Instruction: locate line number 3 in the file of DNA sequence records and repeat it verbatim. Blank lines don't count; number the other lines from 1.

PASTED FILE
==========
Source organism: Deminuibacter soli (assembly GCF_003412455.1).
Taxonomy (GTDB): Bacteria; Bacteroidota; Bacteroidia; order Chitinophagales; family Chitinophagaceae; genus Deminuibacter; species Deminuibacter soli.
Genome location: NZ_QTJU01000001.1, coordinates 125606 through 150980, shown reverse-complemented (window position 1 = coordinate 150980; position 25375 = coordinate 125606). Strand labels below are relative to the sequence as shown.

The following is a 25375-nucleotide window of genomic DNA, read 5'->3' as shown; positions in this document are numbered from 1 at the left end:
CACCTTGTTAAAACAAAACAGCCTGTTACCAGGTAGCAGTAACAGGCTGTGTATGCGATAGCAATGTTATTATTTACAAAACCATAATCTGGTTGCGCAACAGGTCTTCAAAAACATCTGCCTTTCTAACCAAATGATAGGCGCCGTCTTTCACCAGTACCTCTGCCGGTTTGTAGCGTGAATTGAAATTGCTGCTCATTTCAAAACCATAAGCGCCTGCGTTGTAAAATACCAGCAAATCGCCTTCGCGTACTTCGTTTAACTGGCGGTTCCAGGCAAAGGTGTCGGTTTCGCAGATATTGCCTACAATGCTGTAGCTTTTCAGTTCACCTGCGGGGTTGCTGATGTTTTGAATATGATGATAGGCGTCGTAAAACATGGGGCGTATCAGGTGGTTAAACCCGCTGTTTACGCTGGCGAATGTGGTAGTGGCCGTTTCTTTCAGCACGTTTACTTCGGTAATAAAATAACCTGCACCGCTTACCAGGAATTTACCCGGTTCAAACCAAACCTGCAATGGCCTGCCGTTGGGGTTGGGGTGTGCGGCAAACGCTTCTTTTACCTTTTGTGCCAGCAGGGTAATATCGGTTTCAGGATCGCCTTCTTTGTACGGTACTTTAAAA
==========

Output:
Genome location: NZ_QTJU01000001.1, coordinates 125606 through 150980, shown reverse-complemented (window position 1 = coordinate 150980; position 25375 = coordinate 125606). Strand labels below are relative to the sequence as shown.